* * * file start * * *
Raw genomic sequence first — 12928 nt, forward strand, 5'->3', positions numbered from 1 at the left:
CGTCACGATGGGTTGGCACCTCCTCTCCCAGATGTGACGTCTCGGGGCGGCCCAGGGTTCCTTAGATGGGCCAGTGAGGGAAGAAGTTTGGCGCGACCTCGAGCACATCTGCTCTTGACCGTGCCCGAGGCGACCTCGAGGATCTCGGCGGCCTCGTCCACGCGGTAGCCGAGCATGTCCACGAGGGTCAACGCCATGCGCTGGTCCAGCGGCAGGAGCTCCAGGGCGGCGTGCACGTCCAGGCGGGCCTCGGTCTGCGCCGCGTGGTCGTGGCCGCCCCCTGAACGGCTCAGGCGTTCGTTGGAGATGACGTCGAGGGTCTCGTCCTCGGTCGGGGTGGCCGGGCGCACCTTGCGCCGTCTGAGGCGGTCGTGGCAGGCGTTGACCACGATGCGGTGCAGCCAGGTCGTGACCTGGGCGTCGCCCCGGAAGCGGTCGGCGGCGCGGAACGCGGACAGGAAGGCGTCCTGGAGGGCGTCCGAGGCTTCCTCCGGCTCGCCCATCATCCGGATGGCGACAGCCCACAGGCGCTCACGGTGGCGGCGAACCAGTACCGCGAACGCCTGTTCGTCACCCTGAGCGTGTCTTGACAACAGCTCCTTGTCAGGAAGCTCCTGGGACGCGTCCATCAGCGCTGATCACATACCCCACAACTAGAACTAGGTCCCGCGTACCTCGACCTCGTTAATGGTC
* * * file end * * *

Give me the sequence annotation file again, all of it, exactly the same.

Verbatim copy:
Raw genomic sequence first — 12928 nt, forward strand, 5'->3', positions numbered from 1 at the left:
CGTCACGATGGGTTGGCACCTCCTCTCCCAGATGTGACGTCTCGGGGCGGCCCAGGGTTCCTTAGATGGGCCAGTGAGGGAAGAAGTTTGGCGCGACCTCGAGCACATCTGCTCTTGACCGTGCCCGAGGCGACCTCGAGGATCTCGGCGGCCTCGTCCACGCGGTAGCCGAGCATGTCCACGAGGGTCAACGCCATGCGCTGGTCCAGCGGCAGGAGCTCCAGGGCGGCGTGCACGTCCAGGCGGGCCTCGGTCTGCGCCGCGTGGTCGTGGCCGCCCCCTGAACGGCTCAGGCGTTCGTTGGAGATGACGTCGAGGGTCTCGTCCTCGGTCGGGGTGGCCGGGCGCACCTTGCGCCGTCTGAGGCGGTCGTGGCAGGCGTTGACCACGATGCGGTGCAGCCAGGTCGTGACCTGGGCGTCGCCCCGGAAGCGGTCGGCGGCGCGGAACGCGGACAGGAAGGCGTCCTGGAGGGCGTCCGAGGCTTCCTCCGGCTCGCCCATCATCCGGATGGCGACAGCCCACAGGCGCTCACGGTGGCGGCGAACCAGTACCGCGAACGCCTGTTCGTCACCCTGAGCGTGTCTTGACAACAGCTCCTTGTCAGGAAGCTCCTGGGACGCGTCCATCAGCGCTGATCACATACCCCACAACTAGAACTAGGTCCCGCGTACCTCGACCTCGTTAATGGTC